It was the type of scene usually reserved for visiting heads of state or at least rock stars. Squadrons of police cars and motorcycles with emergency lights flashing buzzed back and forth. One of the city's most travelled arteries blocked to traffic as crowds of spectators lined the sidewalk all for a little fire and glory.
The 2015 Toronto Pan Am Games torch made its way from one runner to another - 200 metres at a time - from the 401 to Victoria Park, where a far larger throng and a couple of decorated Olympians awaited.
At the intersection of Baseline Road and Wellington, elite track athlete Jen Cotten, who just missed making it to the Games as a competitor herself, handed the torch off to Metroland Southwest Regional Advertising Director Nelson Parreira.
Cotten said carrying the torch had been a thrill.
"It was a lot of fun and it was kind of a rush, but it was over so fast.”
She said that as an athlete she'd been selected for the honour, but her heart still longed for Toronto.
"I had hoped to make it to the Pan Am Games in the 400m hurdles, but it didn't work out that way. Maybe the world championships this summer."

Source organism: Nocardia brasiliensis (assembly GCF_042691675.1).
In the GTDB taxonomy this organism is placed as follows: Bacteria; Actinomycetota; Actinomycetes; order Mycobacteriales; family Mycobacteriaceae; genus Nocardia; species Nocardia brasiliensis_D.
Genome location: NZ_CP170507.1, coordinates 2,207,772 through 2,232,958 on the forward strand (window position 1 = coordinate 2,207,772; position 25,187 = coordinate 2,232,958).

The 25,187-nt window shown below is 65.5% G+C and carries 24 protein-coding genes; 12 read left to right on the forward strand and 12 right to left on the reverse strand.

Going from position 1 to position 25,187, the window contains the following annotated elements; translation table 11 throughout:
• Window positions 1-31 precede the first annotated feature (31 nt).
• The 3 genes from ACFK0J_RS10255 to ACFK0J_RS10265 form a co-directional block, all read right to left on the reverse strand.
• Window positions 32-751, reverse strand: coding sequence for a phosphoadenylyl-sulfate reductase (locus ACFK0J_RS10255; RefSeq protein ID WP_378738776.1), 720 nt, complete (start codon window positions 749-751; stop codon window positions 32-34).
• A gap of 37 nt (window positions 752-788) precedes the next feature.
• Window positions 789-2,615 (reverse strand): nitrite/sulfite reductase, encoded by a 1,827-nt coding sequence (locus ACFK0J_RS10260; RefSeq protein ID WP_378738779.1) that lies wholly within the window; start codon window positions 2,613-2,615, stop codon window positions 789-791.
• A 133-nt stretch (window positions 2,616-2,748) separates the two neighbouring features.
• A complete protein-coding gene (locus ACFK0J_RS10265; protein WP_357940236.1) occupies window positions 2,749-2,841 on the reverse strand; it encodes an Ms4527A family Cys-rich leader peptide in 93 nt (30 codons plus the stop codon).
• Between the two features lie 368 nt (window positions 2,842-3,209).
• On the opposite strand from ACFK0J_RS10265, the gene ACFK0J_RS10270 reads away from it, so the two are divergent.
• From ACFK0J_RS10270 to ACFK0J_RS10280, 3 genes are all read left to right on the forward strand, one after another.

Parreira wore a wide smile when he saw the crowd waiting to cheer him on.
"I'm just feeling amazing," he said. "It's a great opportunity and I'm really thrilled to have been chosen. Family and friends are here, so it's a great thing to have participated in."
Meanwhile, the crowd at Victoria Park was more than ready to welcome its special guest.
Engulfed by a flurry of colour, hundreds of spectators waved flags and cheered as decathlete Damian Warner made his way to the stage, grinning from ear to ear.
Making his way to the cauldron, the local hero waved to the crowd before lighting the Pan Am flame, signaling the relay’s London arrival.
Describing the day’s experience as awesome, Warner said getting the chance to bring the flame to London was one he would never forget.
“London has done a great job of supporting me and a lot of athletes here so it’s nice to come back and show some support, be up there and light the cauldron,” he said, adding he can hardly wait for his chance to represent his country. “I just can’t wait to put on the Canadian colours and go out there and really compete. Hopefully the support we’ll get from the fans will be amazing and a lot of Canadian athletes will go out there and just perform at their best.”
An inspirational moment, Warner said, was receiving the flame from newly retired speed skater Christine Nesbitt before heading into the final stretch, a sentiment echoed by the Olympic gold medal winner herself.
“I was almost really handing off a torch to Damian to continue on his strong career . . . I’m excited to see him grow as an athlete and a person,” she said with a smile. “It’s also just really exciting for me to be in London and to show my support for so many of our athletes I’ve admired for so many years.”
The Pan Am flame will continue its journey from London, with stops in Woodstock and Tavistock, before arriving in Kitchener June 18.